16 Aug 2022 | 5 minutes read
Kunal Valia
Assistant Portfolio Manager


What is Obesity?

The term obesity refers to an excess of fat. However, the methods used to directly measure body fat are not available in daily life and hence obesity is usually assessed by the relationship between weight and height. Obesity is a chronic disease that is increasing in prevalence in adults, adolescents, and children, and is now considered to be a global epidemic.

Why does obesity matter and how is it measured?

Obesity is measured through the Body Mass Index (BMI) which is calculated by dividing the weight of the person by the square of the body height (expressed in units of kg/m²).

Based on classifications from the US Centers for Disease Control and Prevention (CDC) government agency, people with a BMI of 30 and above are classified as obese by and those with a BMI of above 40 are classified as severely obese.

Obesity is associated with a significant increase in morbidity (including diabetes mellitus, hypertension, dyslipidemia, heart disease, stroke, sleep apnea, and cancer) and mortality. Weight loss is associated with a reduction in obesity-associated morbidity.

Body mass index and the risk of disease

According to CDC estimates from 2020, around 42 per cent of all US adults are obese and the prevalence of obesity has increased from 30 per cent to 42 per cent in the last two decades. The estimated annual medical cost of obesity is $173 billion in the US. It is estimated that half of the US adult population will be obese by 2030. Additionally, in 2016 the World Health Organisation estimated that globally 39 per cent of adults were obese.

What are the treatment options for obesity?

The most common cause of obesity is a sedentary lifestyle and increased calorie intake. Genetic and hormonal diseases can also play a role in some people.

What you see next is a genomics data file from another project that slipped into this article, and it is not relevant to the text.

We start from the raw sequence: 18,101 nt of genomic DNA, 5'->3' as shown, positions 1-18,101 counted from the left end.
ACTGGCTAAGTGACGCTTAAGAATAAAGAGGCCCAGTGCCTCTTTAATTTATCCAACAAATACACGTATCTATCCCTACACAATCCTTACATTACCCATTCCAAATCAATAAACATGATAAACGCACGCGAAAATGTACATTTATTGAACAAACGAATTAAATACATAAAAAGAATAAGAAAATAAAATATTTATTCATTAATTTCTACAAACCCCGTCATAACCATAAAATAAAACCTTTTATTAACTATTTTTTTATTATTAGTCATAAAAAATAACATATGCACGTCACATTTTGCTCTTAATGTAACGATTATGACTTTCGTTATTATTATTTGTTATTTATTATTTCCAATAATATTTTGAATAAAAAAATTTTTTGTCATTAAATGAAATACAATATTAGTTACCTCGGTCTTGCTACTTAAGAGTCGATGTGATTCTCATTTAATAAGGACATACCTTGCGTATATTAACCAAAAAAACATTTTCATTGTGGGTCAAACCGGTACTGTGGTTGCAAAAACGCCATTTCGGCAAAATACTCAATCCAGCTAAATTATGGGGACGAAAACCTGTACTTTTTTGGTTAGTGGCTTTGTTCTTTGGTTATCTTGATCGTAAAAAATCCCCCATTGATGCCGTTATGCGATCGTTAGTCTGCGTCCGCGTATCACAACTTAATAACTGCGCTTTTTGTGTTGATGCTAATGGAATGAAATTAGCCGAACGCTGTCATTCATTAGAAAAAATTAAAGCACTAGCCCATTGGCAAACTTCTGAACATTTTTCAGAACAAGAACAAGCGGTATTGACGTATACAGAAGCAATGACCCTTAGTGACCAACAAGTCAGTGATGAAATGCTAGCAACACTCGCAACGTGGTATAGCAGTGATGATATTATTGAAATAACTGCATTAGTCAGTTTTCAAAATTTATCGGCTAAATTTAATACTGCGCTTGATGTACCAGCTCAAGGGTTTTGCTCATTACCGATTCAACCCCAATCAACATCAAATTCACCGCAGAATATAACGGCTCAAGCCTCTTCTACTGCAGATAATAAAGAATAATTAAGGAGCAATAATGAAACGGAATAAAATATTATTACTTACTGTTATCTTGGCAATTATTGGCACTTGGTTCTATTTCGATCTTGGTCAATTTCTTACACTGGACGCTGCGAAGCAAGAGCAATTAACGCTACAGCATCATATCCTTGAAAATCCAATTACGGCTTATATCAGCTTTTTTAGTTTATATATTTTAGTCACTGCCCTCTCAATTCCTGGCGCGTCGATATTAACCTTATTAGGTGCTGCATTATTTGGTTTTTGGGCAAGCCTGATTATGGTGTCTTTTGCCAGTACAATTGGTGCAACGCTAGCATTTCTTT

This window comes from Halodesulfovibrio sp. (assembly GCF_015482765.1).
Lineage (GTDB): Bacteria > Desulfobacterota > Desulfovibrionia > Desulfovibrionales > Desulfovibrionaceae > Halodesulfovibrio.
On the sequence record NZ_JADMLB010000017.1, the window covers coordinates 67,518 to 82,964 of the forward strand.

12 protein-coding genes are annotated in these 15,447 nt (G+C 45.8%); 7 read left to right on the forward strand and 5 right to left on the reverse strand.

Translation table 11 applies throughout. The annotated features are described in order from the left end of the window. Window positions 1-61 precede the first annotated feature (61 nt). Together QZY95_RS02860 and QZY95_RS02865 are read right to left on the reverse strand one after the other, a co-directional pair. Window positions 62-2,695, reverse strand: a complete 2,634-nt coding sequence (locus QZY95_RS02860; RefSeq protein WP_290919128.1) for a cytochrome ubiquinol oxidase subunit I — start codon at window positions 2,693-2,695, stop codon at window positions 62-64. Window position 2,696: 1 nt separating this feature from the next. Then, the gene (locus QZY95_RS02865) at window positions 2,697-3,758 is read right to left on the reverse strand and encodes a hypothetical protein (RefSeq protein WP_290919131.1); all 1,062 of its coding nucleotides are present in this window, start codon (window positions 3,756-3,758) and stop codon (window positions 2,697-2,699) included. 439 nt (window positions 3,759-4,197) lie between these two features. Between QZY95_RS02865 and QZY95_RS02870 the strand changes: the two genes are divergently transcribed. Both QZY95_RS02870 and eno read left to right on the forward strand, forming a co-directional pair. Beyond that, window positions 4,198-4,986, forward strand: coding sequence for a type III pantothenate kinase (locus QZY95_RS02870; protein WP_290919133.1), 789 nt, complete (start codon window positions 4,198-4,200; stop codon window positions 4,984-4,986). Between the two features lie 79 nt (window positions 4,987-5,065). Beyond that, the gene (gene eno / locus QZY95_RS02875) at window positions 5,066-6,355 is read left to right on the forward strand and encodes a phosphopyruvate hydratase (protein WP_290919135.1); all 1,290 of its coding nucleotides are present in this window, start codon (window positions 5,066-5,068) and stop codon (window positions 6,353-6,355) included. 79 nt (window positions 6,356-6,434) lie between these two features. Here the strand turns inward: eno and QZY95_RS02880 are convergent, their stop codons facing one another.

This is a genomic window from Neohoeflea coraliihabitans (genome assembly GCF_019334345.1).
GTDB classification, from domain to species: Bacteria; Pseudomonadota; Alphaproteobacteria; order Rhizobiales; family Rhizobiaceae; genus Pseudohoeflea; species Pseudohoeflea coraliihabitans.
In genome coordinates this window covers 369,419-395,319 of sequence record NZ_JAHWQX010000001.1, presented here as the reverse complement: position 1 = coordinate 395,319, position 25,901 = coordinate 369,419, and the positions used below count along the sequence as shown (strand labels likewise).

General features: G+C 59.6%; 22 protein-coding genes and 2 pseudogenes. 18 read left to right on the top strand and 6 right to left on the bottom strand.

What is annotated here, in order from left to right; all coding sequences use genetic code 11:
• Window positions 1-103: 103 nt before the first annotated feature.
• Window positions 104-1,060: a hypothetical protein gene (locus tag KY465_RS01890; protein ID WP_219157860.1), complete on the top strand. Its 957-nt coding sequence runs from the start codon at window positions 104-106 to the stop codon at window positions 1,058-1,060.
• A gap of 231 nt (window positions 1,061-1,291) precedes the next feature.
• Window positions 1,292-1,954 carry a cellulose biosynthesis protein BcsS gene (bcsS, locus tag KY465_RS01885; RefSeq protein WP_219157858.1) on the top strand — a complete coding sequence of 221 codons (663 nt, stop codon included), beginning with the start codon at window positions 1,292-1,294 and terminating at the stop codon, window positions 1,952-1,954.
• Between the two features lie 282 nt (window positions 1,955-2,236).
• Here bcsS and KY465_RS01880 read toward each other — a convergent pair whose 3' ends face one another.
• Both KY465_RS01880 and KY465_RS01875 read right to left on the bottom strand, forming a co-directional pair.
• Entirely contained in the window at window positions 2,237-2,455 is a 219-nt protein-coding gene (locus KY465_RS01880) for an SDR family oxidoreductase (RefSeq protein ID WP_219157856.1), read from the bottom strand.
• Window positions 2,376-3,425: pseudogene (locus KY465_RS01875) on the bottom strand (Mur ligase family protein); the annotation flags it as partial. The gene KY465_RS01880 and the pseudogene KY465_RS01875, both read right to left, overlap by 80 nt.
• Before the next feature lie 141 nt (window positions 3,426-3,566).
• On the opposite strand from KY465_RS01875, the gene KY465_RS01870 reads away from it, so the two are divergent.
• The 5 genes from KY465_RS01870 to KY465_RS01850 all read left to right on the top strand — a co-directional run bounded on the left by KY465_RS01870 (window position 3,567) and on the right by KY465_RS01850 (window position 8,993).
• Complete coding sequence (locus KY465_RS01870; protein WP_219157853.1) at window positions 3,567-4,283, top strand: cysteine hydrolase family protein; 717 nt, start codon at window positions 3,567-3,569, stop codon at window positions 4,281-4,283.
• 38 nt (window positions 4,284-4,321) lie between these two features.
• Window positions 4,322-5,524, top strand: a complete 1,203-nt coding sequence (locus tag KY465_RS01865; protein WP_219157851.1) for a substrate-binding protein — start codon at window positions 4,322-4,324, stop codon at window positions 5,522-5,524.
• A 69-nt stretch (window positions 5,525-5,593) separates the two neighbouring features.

The initial treatment includes comprehensive lifestyle management consisting of dietary therapy, exercise and behavior modification. Health benefits have been reported with weight loss of as little as 5 per cent of body weight. For patients who are unable to achieve weight loss goals with a comprehensive lifestyle intervention alone, options include pharmacological therapy, the use of medical devices, or bariatric surgery. Several surgical approaches, collectively referred to as “bariatric surgery”, have been used to treat obesity. Bariatric surgical approaches can achieve as much as a 40 per cent weight loss at 12 to 18 months post-procedure, with better long-term weight loss maintenance than non-surgical approaches.

Bariatric surgical treatments are recommended for people with BMI above 40. There are significant barriers to access as most health systems do not cover the cost of treatment.

What are the therapeutic drug options for obesity?

Historically, obesity drug development has been challenging as many approved drugs were found to cause serious side-effects (e.g. fenfluramine) and were prone to abuse (e.g. phendimetrazine). As a result, most drugs that were approved were ultimately withdrawn from the market. However, two new drugs have recently been approved by regulators in the US and Europe and another has reported encouraging trial results that could upend the treatment paradigm1.

GLP-1 is a hormone produced in the body when a person eats. The hormone stimulates the pancreas to secrete insulin to reduce blood glucose levels as well as causing a sense of fullness.

Drugs that mimic the action of GLP-1 (called GLP-1 analogues) have been approved for diabetes treatment. The annual revenues of these GLP-1 analogues are over $10 billion.

Saxenda is a GLP-1 analogue developed by Novo Nordisk and launched in the US in 2015. It is injected daily and trial results have shown that most patients lose 5-10 per cent of their body weight in a year. The drug has minimal side-effects but has not been widely adopted due to cost and limited weight loss benefit.

Wegovy is Novo Nordisk’s long acting GLP-1 analogue. It is injected once a week. It was initially approved in 2021 and can be used for patients with a BMI above 30. Trial results were impressive with the majority of patients losing 15 per cent of their body weight.